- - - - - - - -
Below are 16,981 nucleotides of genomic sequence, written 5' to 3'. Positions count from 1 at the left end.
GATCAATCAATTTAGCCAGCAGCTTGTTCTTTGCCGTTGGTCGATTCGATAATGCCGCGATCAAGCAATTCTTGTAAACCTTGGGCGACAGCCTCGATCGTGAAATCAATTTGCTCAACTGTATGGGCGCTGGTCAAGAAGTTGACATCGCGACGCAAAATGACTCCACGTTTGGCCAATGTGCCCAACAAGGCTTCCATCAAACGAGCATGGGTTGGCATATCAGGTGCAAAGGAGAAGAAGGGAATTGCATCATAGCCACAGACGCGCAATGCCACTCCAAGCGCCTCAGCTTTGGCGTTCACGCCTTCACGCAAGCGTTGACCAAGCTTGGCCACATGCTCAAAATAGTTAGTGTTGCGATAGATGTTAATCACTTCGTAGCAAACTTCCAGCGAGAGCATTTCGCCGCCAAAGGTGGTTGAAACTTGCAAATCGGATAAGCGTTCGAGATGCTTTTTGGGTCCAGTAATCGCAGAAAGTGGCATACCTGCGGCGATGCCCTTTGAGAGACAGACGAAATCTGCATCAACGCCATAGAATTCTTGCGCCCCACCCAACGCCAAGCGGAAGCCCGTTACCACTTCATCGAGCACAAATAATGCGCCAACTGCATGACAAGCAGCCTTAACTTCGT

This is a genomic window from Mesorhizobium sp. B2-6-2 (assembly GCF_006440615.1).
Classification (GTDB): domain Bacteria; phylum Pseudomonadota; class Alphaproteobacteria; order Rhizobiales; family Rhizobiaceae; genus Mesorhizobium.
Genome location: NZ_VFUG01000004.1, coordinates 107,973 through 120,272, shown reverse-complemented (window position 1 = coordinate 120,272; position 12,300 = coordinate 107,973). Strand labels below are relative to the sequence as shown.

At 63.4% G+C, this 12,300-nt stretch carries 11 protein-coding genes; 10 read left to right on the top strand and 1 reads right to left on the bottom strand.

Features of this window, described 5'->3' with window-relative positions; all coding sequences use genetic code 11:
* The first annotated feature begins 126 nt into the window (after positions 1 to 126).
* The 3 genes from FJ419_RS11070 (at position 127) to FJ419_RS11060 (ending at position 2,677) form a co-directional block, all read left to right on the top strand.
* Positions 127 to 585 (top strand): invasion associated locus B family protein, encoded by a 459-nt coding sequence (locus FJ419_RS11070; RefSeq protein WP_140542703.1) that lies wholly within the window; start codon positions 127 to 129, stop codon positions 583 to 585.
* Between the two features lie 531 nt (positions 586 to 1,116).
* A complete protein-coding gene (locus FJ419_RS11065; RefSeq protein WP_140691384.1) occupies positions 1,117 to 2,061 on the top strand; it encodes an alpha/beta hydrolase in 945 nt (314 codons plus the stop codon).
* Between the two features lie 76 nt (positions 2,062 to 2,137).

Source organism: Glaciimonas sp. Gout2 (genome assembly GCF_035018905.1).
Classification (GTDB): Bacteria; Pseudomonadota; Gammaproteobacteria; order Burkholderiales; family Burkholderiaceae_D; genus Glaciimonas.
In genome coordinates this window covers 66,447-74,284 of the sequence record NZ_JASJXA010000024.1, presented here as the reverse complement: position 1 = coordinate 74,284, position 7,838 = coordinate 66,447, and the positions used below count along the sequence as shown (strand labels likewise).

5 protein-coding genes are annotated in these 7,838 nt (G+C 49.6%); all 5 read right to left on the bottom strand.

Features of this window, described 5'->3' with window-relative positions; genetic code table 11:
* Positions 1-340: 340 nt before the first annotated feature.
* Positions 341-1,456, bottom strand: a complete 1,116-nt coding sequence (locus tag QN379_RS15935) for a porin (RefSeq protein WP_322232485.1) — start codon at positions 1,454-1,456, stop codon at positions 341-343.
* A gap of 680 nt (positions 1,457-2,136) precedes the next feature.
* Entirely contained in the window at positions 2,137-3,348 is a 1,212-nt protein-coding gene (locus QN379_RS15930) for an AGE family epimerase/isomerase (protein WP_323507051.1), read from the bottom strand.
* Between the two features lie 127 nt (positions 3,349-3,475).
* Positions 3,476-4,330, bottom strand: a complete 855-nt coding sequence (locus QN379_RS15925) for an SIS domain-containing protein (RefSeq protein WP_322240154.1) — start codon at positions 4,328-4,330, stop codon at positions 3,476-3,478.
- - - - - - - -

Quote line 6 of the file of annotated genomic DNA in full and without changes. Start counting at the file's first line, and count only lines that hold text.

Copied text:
At 63.4% G+C, this 12,300-nt stretch carries 11 protein-coding genes; 10 read left to right on the top strand and 1 reads right to left on the bottom strand.